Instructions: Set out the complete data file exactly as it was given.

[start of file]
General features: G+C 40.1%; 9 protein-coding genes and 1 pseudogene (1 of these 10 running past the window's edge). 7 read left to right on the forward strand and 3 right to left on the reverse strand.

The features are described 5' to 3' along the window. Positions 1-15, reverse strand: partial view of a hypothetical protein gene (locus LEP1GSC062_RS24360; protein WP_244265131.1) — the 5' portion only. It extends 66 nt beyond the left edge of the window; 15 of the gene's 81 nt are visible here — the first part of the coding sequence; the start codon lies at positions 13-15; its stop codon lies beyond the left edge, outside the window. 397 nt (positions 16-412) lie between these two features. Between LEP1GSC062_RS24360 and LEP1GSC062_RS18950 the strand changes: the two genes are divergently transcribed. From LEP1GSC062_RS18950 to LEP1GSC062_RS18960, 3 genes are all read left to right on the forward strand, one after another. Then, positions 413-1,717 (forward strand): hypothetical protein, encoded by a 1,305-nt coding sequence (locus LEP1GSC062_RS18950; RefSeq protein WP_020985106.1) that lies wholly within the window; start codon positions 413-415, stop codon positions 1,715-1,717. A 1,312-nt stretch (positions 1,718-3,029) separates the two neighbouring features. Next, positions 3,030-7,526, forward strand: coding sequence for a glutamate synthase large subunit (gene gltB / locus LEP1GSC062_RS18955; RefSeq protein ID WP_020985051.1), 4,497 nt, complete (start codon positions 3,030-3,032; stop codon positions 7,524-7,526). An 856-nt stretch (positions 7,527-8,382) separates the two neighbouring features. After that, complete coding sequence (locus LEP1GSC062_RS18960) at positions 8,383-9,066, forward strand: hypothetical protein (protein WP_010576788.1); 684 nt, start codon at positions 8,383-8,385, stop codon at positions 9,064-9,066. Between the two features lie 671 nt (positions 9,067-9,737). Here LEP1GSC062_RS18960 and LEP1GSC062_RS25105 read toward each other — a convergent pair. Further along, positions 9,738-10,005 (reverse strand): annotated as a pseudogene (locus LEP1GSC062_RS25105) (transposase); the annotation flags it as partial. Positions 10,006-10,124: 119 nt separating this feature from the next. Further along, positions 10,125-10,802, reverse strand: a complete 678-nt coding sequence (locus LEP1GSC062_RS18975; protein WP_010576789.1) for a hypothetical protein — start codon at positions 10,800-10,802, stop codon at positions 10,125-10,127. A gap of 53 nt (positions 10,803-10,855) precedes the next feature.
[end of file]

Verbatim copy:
General features: G+C 40.1%; 9 protein-coding genes and 1 pseudogene (1 of these 10 running past the window's edge). 7 read left to right on the forward strand and 3 right to left on the reverse strand.

The features are described 5' to 3' along the window. Positions 1-15, reverse strand: partial view of a hypothetical protein gene (locus LEP1GSC062_RS24360; protein WP_244265131.1) — the 5' portion only. It extends 66 nt beyond the left edge of the window; 15 of the gene's 81 nt are visible here — the first part of the coding sequence; the start codon lies at positions 13-15; its stop codon lies beyond the left edge, outside the window. 397 nt (positions 16-412) lie between these two features. Between LEP1GSC062_RS24360 and LEP1GSC062_RS18950 the strand changes: the two genes are divergently transcribed. From LEP1GSC062_RS18950 to LEP1GSC062_RS18960, 3 genes are all read left to right on the forward strand, one after another. Then, positions 413-1,717 (forward strand): hypothetical protein, encoded by a 1,305-nt coding sequence (locus LEP1GSC062_RS18950; RefSeq protein WP_020985106.1) that lies wholly within the window; start codon positions 413-415, stop codon positions 1,715-1,717. A 1,312-nt stretch (positions 1,718-3,029) separates the two neighbouring features. Next, positions 3,030-7,526, forward strand: coding sequence for a glutamate synthase large subunit (gene gltB / locus LEP1GSC062_RS18955; RefSeq protein ID WP_020985051.1), 4,497 nt, complete (start codon positions 3,030-3,032; stop codon positions 7,524-7,526). An 856-nt stretch (positions 7,527-8,382) separates the two neighbouring features. After that, complete coding sequence (locus LEP1GSC062_RS18960) at positions 8,383-9,066, forward strand: hypothetical protein (protein WP_010576788.1); 684 nt, start codon at positions 8,383-8,385, stop codon at positions 9,064-9,066. Between the two features lie 671 nt (positions 9,067-9,737). Here LEP1GSC062_RS18960 and LEP1GSC062_RS25105 read toward each other — a convergent pair. Further along, positions 9,738-10,005 (reverse strand): annotated as a pseudogene (locus LEP1GSC062_RS25105) (transposase); the annotation flags it as partial. Positions 10,006-10,124: 119 nt separating this feature from the next. Further along, positions 10,125-10,802, reverse strand: a complete 678-nt coding sequence (locus LEP1GSC062_RS18975; protein WP_010576789.1) for a hypothetical protein — start codon at positions 10,800-10,802, stop codon at positions 10,125-10,127. A gap of 53 nt (positions 10,803-10,855) precedes the next feature.